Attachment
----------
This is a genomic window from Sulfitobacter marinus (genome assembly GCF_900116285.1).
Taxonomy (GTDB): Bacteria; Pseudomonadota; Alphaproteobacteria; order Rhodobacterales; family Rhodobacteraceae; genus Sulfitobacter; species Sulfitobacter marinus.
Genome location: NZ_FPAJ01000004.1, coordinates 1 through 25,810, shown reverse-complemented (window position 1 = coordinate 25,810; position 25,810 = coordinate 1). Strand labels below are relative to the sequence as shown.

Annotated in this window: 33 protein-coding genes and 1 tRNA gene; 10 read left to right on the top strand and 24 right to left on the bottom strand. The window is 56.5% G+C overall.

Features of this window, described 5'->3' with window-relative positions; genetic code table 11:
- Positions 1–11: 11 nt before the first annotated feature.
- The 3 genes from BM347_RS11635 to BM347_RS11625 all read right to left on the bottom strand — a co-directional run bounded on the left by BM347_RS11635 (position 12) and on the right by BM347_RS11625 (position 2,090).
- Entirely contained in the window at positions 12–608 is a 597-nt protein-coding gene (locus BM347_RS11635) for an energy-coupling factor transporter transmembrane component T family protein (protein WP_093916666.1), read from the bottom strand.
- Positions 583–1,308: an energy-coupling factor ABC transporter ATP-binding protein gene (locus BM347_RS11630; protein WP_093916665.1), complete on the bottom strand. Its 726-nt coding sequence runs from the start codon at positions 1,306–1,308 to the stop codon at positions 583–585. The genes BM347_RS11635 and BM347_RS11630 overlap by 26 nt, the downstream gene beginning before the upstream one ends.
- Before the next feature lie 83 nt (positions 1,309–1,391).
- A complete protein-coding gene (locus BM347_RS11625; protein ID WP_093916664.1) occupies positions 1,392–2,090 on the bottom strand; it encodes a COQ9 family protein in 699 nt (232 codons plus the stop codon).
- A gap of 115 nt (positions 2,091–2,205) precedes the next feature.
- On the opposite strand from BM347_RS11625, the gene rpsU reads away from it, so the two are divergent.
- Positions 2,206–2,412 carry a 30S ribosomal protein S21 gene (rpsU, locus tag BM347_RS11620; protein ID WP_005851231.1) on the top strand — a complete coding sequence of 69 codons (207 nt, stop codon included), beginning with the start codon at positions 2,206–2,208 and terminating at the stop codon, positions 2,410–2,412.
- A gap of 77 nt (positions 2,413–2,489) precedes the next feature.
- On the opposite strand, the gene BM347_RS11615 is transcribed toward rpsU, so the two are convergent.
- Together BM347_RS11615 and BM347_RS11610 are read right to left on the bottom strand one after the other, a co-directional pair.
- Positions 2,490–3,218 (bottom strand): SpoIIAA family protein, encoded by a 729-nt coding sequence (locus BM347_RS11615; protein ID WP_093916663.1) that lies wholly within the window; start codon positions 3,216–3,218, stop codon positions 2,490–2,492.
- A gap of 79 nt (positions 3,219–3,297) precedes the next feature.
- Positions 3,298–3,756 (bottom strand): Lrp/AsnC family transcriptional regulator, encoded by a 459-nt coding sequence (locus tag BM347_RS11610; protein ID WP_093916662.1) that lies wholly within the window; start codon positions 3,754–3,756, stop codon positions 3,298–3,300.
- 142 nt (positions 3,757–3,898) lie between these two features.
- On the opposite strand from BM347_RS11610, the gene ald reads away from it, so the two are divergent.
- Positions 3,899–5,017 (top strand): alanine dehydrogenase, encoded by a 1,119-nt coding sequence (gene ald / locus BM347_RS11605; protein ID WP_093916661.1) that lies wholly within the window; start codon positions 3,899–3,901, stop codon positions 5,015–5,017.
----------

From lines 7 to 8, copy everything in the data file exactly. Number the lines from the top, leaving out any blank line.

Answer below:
- The 3 genes from BM347_RS11635 to BM347_RS11625 all read right to left on the bottom strand — a co-directional run bounded on the left by BM347_RS11635 (position 12) and on the right by BM347_RS11625 (position 2,090).
- Entirely contained in the window at positions 12–608 is a 597-nt protein-coding gene (locus BM347_RS11635) for an energy-coupling factor transporter transmembrane component T family protein (protein WP_093916666.1), read from the bottom strand.